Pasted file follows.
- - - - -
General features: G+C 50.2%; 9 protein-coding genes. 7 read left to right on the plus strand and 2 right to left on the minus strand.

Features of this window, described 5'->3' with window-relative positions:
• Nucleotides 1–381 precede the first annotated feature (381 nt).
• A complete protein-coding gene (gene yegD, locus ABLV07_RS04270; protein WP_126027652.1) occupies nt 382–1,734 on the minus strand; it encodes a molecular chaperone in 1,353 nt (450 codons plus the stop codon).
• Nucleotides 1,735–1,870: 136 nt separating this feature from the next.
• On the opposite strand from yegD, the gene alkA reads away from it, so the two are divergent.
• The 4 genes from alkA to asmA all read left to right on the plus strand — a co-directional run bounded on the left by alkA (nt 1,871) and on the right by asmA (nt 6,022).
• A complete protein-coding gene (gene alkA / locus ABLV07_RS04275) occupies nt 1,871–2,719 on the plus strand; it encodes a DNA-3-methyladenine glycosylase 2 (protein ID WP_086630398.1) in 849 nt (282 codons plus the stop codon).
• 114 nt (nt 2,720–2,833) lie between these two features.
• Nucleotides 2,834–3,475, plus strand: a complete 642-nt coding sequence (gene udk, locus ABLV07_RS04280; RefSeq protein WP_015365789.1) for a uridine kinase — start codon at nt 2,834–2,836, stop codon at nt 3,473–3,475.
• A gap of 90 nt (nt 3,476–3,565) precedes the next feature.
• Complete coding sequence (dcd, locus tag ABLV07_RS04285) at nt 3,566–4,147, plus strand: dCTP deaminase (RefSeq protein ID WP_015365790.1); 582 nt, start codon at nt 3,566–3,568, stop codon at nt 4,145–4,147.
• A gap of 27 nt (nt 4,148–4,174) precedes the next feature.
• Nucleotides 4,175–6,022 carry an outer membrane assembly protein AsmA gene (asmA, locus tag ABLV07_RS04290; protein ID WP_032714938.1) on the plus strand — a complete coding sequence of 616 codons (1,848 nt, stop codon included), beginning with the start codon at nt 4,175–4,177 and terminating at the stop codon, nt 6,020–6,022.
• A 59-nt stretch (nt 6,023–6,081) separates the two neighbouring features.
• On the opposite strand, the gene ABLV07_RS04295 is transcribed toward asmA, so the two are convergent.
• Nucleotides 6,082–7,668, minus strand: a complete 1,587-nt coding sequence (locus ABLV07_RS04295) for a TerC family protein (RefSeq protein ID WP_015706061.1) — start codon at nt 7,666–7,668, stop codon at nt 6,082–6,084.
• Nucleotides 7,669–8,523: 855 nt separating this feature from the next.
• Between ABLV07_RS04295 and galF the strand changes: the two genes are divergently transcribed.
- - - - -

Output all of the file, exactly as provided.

General features: G+C 50.2%; 9 protein-coding genes. 7 read left to right on the plus strand and 2 right to left on the minus strand.

Features of this window, described 5'->3' with window-relative positions:
• Nucleotides 1–381 precede the first annotated feature (381 nt).
• A complete protein-coding gene (gene yegD, locus ABLV07_RS04270; protein WP_126027652.1) occupies nt 382–1,734 on the minus strand; it encodes a molecular chaperone in 1,353 nt (450 codons plus the stop codon).
• Nucleotides 1,735–1,870: 136 nt separating this feature from the next.
• On the opposite strand from yegD, the gene alkA reads away from it, so the two are divergent.
• The 4 genes from alkA to asmA all read left to right on the plus strand — a co-directional run bounded on the left by alkA (nt 1,871) and on the right by asmA (nt 6,022).
• A complete protein-coding gene (gene alkA / locus ABLV07_RS04275) occupies nt 1,871–2,719 on the plus strand; it encodes a DNA-3-methyladenine glycosylase 2 (protein ID WP_086630398.1) in 849 nt (282 codons plus the stop codon).
• 114 nt (nt 2,720–2,833) lie between these two features.
• Nucleotides 2,834–3,475, plus strand: a complete 642-nt coding sequence (gene udk, locus ABLV07_RS04280; RefSeq protein WP_015365789.1) for a uridine kinase — start codon at nt 2,834–2,836, stop codon at nt 3,473–3,475.
• A gap of 90 nt (nt 3,476–3,565) precedes the next feature.
• Complete coding sequence (dcd, locus tag ABLV07_RS04285) at nt 3,566–4,147, plus strand: dCTP deaminase (RefSeq protein ID WP_015365790.1); 582 nt, start codon at nt 3,566–3,568, stop codon at nt 4,145–4,147.
• A gap of 27 nt (nt 4,148–4,174) precedes the next feature.
• Nucleotides 4,175–6,022 carry an outer membrane assembly protein AsmA gene (asmA, locus tag ABLV07_RS04290; protein ID WP_032714938.1) on the plus strand — a complete coding sequence of 616 codons (1,848 nt, stop codon included), beginning with the start codon at nt 4,175–4,177 and terminating at the stop codon, nt 6,020–6,022.
• A 59-nt stretch (nt 6,023–6,081) separates the two neighbouring features.
• On the opposite strand, the gene ABLV07_RS04295 is transcribed toward asmA, so the two are convergent.
• Nucleotides 6,082–7,668, minus strand: a complete 1,587-nt coding sequence (locus ABLV07_RS04295) for a TerC family protein (RefSeq protein ID WP_015706061.1) — start codon at nt 7,666–7,668, stop codon at nt 6,082–6,084.
• Nucleotides 7,669–8,523: 855 nt separating this feature from the next.
• Between ABLV07_RS04295 and galF the strand changes: the two genes are divergently transcribed.